Revise Drug Production Guidelines to Prevent Shortages

Target: Food and Drug Administration (FDA)

Goal: Prevent drug shortages from happening so that patients have access to vital treatments

Drug shortage in the United States is not a new issue. The Food and Drug Administration (FDA) currently has several methods to turn to once the agency is alerted of a drug shortage. The FDA can either approve the same drugs from a different manufacturer or approve oversea drug imports. Even though the FDA gets notified immediately about drug shortages, a new survey found that this problem continues to hurt hundreds of patients. Since the number of drug shortages is not dwindling, it is time that a new set of guidelines is created to combat this issue more effectively. The FDA must work with pharmaceutical companies and hospitals in developing a better system that could ultimately stop drug shortages.

The FDA reported 251 drug shortages in 2011. In 2012, the number reduced to 121. Despite the promising reduction, in a February report by the University of Utah Drug Information Service, there are already 320 reported cases of drug shortage in 2013. When people are diagnosed with any life altering diseases, receiving medical care and effective treatment is vital in combating the disease. However, due to drug shortages, some cancer patients are left with less effective drug therapies. According to 245 doctors who participated in the survey, 83 percent of them stated that they have reported a drug shortage. 92 percent of them stated that this drug shortage negatively affected patient care.

The study also revealed other startling statistics regarding drug shortage. Seventy nine percent of the doctors were forced to switch chemotherapy agents, which meant that a less effective cancer drug was used. About 38 percent of the doctors had to switch from the generic brand to the high-end brand, which increased cancer drug costs. Forty three percent of the doctors were forced to delay cancer treatment while 29 percent of the doctors had to omit doses. Twenty percent of the doctors chose to reduce the drug doses and 37 percent of the doctors ended up choosing which patients received the drugs and which ones would not. Seventeen percent of the doctors referred their patients to other doctors. The fact that drug shortages often leave doctors and patients with no other options is startling.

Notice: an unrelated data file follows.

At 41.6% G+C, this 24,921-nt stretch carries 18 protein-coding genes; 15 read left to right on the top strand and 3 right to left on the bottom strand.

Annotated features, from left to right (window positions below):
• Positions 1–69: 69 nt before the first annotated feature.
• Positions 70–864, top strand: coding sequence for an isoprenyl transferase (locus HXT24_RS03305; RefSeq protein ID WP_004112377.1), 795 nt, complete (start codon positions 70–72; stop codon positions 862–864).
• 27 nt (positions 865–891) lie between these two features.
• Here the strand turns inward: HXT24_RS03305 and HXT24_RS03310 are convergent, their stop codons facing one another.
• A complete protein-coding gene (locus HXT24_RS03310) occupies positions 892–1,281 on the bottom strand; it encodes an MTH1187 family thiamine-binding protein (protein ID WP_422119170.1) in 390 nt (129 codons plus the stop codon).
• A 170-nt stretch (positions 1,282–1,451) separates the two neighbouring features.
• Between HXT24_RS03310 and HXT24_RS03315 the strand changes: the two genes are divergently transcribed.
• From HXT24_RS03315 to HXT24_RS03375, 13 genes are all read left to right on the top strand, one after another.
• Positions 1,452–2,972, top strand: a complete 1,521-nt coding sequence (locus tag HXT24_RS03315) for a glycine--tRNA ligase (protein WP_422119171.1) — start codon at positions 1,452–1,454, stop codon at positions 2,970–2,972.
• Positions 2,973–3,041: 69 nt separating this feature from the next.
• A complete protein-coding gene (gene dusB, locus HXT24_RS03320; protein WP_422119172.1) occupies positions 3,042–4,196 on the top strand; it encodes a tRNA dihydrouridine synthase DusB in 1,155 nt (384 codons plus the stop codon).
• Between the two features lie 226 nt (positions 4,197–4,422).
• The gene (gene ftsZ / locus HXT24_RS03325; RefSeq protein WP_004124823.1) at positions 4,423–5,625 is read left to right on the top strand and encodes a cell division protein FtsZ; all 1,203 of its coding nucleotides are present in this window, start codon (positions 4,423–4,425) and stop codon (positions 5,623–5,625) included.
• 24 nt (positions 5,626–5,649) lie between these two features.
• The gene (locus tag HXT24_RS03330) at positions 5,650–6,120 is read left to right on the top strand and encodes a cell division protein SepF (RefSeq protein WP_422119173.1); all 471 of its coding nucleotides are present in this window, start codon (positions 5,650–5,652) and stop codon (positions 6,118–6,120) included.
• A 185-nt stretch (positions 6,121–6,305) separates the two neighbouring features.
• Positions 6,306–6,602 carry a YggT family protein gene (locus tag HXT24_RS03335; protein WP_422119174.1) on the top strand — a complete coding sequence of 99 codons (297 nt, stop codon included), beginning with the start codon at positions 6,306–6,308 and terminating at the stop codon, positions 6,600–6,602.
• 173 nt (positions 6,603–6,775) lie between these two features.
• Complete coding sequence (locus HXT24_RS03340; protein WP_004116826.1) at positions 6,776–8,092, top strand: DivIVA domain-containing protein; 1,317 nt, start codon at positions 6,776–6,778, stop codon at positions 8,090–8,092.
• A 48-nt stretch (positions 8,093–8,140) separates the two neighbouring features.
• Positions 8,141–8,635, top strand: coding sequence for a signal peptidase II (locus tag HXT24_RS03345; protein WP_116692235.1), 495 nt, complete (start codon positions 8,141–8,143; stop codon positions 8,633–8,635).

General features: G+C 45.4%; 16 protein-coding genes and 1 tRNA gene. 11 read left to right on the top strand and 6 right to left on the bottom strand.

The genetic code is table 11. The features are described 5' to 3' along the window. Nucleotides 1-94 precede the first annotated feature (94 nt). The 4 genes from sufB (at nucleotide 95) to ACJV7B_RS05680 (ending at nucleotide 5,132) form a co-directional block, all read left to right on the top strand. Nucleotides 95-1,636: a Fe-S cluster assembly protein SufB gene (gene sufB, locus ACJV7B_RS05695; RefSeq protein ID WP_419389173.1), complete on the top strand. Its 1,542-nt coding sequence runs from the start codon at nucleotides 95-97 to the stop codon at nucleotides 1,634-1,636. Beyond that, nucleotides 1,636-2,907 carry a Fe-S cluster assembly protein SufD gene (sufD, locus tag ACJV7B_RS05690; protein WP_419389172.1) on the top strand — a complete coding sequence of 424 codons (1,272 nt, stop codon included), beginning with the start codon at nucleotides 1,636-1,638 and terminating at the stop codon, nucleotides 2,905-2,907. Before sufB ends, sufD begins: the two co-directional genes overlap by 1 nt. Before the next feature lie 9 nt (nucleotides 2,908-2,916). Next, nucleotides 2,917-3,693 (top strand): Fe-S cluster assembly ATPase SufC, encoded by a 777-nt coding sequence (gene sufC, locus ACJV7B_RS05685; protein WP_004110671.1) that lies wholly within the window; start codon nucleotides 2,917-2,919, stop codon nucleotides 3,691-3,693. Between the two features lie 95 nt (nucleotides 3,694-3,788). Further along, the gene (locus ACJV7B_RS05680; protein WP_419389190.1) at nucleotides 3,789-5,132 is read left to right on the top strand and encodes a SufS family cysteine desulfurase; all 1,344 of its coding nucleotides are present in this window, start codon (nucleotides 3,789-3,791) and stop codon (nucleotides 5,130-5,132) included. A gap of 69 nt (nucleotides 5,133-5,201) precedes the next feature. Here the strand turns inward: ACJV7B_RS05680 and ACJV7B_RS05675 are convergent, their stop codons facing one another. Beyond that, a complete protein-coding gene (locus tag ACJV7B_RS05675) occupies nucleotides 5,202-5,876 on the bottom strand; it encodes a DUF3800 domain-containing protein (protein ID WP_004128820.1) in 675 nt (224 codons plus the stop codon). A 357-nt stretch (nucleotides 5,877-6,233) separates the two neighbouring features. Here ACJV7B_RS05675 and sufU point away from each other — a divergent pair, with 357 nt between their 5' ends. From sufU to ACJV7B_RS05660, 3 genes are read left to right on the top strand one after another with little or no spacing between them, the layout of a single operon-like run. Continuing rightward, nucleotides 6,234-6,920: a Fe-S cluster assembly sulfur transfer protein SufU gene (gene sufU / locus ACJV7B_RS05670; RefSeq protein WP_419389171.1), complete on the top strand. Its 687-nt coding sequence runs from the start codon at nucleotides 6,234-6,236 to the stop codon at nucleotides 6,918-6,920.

Although researchers do not know the extent of the damages done when a cancer patient is unable to receive care, other researchers have tied drug shortages to an increased relapse rate. The issue here is not that there are no treatment options but rather, these effective options are not attainable. The FDA must be more adamant about this issue and find a way to fix it.


Dear U.S. Food and Drug Administration,

Although your agency is notified in advance when there is a drug shortage, the methods you are able to take are still not dealing with the issue at hand. When there is a drug shortage, importing drugs from overseas or approving new drugs could take a while, which is why preventing drug shortages from occurring is more important.

A recent survey revealed that out of 245 doctors, 92 percent of them reported that a drug shortage affected patient care. On top of that, certain doctors are forced to give the drugs they have to some patients as opposed to others. The fact that doctors and hospitals must resort to give drugs to only a few patients is unacceptable. Drugs, especially since these drugs are effective in fighting against life-threatening disease, should never be unavailable.

Find a way to better control the drug shortage issue and prevent people from losing medical care from it.


[Your Name Here]

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